Sunday, 24 February 2013

Four Year Heart Transplantiversary CELEBRATION

“The ultimate measure of a man is not where he stands in moments of comfort and convenience, but where he stands at times of challenge and controversy.”
-          Martin Luther King Jr.

Transplantiversary [noun; trans-plant-ih-vur-suh-ree]: the anniversary or celebration of a transplant.
-          Definition by Sarah Adomako-Ansah

It’s still Black History Month, so YOU KNOW I’m going to start this off with a quote from one of the greatest African Americans to ever live. It’s also Heart Month. This month WAS MADE FOR ME.

I made history this week. A personal achievement. February 22nd, I celebrated four years of having my heart transplant. Four years.

If I’m being completely honest, I didn’t even think I would reach this milestone.

It’s Sunday February 24th, and this time last year, I was discharged from the Mazankowski. I had been there since October 2011. I was enrolled in the Television Program at NAIT at the time, and was forced to drop out. My kidneys had started to fail and I had started a treatment called dialysis. The doctors had no idea what was going on with me. I did though. It was my lupus flaring up. They say it wasn’t, but I know my own body. Some of the anti-rejection meds that I take for my heart transplant also played a role in my kidney failure. We found that out later.

Every two weeks, I had a new physician come in and tell me the same thing; “We’re not sure what’s going on, but we’re going to try this and see what happens.”

Frustrating, right? Imagine having to hear that for five months straight. One day, in front of my Mom, my Dad and all my siblings, I just broke down. Uncontrollably. In the seven years that I have been dealing with the challenges of SLE (the type of lupus that I have), heart problems and hospital stays, I’ve NEVER let my family see me like that. At least, not that I remember.

At that moment, I thought that there was a chance that I wouldn’t make it out. I thought my last moments would be spent in that hospital room that I had grown to hate. It didn’t seem like anyone knew what was going on, so how were they going to get me feeling better?

Well, I eventually did get better. Two days after I “celebrated” my three year heart transplant anniversary, I was discharged.

Fast-forward one year later. I found out that so much damage was done; I now need to get a kidney transplant. I give it four more years before all of my original organs give out.


I promised myself that for my Four Year Heart Transplantiversary celebration, I was going ALL OUT. I would’ve travelled, but the whole kidney-transplant-workup got in the way. I’m not one for showing myself off, but after the year that I’ve had, I think that I deserved it.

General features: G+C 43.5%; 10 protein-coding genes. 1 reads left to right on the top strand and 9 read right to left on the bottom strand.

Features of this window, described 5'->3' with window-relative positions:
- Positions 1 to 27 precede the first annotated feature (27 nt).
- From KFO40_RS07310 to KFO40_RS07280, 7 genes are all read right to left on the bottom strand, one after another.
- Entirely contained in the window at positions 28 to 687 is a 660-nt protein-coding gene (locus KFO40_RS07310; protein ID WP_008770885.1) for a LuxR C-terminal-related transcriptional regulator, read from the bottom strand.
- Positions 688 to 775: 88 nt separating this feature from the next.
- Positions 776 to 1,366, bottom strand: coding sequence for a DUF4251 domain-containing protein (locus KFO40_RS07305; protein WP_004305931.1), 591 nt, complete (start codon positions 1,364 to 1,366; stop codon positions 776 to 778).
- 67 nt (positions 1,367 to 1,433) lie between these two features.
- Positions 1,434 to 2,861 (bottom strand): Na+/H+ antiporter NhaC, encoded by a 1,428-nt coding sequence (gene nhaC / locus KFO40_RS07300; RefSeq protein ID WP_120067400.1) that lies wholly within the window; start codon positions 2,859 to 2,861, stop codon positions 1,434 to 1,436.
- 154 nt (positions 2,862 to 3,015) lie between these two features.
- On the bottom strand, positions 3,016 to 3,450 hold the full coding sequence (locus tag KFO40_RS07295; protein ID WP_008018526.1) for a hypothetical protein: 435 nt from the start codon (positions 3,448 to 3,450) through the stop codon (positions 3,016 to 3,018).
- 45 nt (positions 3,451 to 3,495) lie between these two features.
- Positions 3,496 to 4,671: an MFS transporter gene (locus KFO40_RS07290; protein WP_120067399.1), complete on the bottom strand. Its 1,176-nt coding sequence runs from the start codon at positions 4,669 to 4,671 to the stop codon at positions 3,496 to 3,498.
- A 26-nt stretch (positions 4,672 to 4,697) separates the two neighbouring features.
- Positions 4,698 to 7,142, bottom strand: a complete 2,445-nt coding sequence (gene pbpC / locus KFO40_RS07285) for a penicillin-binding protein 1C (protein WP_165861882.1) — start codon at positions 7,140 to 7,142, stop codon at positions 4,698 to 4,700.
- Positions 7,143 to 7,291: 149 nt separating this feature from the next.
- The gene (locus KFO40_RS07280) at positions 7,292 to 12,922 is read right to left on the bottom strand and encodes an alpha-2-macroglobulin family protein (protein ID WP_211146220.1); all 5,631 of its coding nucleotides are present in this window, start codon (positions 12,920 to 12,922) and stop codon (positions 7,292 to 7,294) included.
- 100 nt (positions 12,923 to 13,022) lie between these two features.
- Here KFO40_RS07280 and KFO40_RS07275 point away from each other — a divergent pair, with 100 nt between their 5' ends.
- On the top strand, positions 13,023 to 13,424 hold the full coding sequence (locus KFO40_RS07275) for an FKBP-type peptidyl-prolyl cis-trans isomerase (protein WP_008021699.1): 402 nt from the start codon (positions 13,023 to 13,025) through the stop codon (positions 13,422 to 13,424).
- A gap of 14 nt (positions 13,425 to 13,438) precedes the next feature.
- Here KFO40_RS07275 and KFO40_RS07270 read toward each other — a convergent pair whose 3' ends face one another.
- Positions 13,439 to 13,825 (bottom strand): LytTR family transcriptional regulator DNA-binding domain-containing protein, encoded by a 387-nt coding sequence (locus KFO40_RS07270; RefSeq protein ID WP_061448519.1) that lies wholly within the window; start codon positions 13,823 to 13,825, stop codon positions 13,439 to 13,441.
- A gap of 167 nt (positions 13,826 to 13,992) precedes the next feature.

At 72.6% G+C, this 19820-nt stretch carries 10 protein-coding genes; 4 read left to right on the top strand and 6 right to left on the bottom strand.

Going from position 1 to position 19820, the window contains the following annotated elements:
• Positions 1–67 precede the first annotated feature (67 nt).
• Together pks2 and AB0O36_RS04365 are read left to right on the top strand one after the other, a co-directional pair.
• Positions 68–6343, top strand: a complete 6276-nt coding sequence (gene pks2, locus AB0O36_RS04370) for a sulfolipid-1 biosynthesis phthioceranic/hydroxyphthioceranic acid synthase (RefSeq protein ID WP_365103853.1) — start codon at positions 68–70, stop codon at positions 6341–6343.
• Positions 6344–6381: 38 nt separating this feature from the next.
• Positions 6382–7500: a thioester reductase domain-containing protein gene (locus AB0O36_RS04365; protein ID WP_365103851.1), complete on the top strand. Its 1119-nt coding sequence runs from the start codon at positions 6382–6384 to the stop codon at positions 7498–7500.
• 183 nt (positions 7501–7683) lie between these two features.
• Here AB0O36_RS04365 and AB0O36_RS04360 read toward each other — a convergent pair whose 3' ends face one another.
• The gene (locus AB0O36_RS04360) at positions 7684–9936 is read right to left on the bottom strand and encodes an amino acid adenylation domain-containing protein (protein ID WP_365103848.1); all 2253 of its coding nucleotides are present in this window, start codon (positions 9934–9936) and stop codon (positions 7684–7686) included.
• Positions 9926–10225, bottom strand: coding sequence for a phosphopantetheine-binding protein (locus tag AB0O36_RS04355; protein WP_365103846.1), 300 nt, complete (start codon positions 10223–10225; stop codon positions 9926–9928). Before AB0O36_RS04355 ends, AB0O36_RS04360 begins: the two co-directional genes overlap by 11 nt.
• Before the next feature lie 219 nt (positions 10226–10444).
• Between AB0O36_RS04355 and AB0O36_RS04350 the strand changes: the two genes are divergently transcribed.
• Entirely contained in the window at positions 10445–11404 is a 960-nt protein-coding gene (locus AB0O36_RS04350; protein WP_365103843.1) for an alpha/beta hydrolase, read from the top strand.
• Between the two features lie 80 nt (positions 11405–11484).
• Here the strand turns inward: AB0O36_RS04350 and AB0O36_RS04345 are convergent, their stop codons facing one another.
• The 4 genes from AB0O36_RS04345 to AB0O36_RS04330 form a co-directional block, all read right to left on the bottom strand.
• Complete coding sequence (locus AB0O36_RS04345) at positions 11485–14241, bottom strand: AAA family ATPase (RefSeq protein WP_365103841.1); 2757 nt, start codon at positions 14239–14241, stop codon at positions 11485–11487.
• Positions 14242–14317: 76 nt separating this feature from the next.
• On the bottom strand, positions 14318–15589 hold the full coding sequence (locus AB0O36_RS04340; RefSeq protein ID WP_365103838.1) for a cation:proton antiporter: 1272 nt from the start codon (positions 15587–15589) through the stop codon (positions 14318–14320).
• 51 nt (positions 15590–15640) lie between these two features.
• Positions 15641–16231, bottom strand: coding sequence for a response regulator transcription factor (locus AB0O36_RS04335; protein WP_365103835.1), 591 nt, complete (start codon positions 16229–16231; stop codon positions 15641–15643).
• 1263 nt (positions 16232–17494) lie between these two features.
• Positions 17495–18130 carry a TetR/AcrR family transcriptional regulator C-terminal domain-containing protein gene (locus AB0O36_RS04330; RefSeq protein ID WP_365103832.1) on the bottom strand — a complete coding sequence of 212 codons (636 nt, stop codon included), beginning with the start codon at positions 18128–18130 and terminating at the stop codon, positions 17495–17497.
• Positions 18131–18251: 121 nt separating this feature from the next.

The day started out with a prayer to my donor and the family. I’m always giving thanks to them for this second opportunity. Without their willingness to give a total stranger a chance to start their life over, this skinny black guy wouldn’t be here.

I got ready and went to work at CTV. Carmen Leibel, the CTV Edmonton Health Reporter asked me the day before if she could do a story about my four year anniversary for the show on Friday. I’m not the best interviewee, but I said yes. A lot of people came and congratulated me, it was great. In the evening, I got ready and went and had dinner with the people who got me through some really tough times. Old friends, new friends, adopted family, significant others, friends of friends, total strangers even.

I’ve said it before and I’ll say it again: I have the best support system ever. Period. End of discussion. I would not be here without them. As much as people say that I inspire them, it’s the people around me the inspire ME to be who I am and to do what I do. So thank you. Thank you. THANK. YOU.

After dinner, we headed to a club, where even more people were waiting to celebrate this special occasion with me. Because I don’t drink, I usually take it upon myself to make sure my friends are taken care of and not running astray. That night, I couldn’t care less.

With Sunday being the one year . . . “anniversary?” . . . of me being discharged, I thought it would be appropriate to get together with some other important people I don’t get to spend a whole lot of time with; my old pediatric nurses. I had lunch with a handful of them, caught up on what was new with them and wore that beautiful fitted blazer I bought a couple days earlier specifically for this weekend.

That’s right. I wanted to look good. No . . . I wanted to look LIKE A BOSS. Sue me.

This year has been THE BEST Transplantiversary celebration I’ve ever had. Believe that when I end up getting my kidney transplant, there will be yet ANOTHER reason to celebrate. I promise, we’ll be doing it big. EVERY. SINGLE. YEAR.

Take Care & Much Love
David The Recipient


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